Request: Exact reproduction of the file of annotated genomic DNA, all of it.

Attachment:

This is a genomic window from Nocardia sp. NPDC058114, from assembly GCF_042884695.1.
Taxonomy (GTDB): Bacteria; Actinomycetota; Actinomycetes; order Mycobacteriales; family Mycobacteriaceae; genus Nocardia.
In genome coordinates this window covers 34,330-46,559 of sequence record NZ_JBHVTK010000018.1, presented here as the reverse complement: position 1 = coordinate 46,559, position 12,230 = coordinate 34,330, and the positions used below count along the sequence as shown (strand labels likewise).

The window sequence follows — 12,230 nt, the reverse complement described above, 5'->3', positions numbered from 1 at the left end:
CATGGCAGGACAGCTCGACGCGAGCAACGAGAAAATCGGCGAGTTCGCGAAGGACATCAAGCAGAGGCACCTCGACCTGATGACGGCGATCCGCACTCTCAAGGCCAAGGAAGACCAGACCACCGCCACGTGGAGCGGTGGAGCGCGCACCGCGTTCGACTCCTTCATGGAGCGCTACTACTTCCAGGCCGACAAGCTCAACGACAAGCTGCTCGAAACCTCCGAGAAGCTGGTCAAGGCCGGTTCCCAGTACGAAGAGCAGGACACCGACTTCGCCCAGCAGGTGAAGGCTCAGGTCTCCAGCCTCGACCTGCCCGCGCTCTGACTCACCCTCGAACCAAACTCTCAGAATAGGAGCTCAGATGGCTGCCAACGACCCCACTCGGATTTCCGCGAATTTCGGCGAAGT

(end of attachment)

This is a genomic window from Nocardia sp. NPDC058114, from assembly GCF_042884695.1.
Taxonomy (GTDB): Bacteria; Actinomycetota; Actinomycetes; order Mycobacteriales; family Mycobacteriaceae; genus Nocardia.
In genome coordinates this window covers 34,330-46,559 of sequence record NZ_JBHVTK010000018.1, presented here as the reverse complement: position 1 = coordinate 46,559, position 12,230 = coordinate 34,330, and the positions used below count along the sequence as shown (strand labels likewise).

The window sequence follows — 12,230 nt, the reverse complement described above, 5'->3', positions numbered from 1 at the left end:
CATGGCAGGACAGCTCGACGCGAGCAACGAGAAAATCGGCGAGTTCGCGAAGGACATCAAGCAGAGGCACCTCGACCTGATGACGGCGATCCGCACTCTCAAGGCCAAGGAAGACCAGACCACCGCCACGTGGAGCGGTGGAGCGCGCACCGCGTTCGACTCCTTCATGGAGCGCTACTACTTCCAGGCCGACAAGCTCAACGACAAGCTGCTCGAAACCTCCGAGAAGCTGGTCAAGGCCGGTTCCCAGTACGAAGAGCAGGACACCGACTTCGCCCAGCAGGTGAAGGCTCAGGTCTCCAGCCTCGACCTGCCCGCGCTCTGACTCACCCTCGAACCAAACTCTCAGAATAGGAGCTCAGATGGCTGCCAACGACCCCACTCGGATTTCCGCGAATTTCGGCGAAGT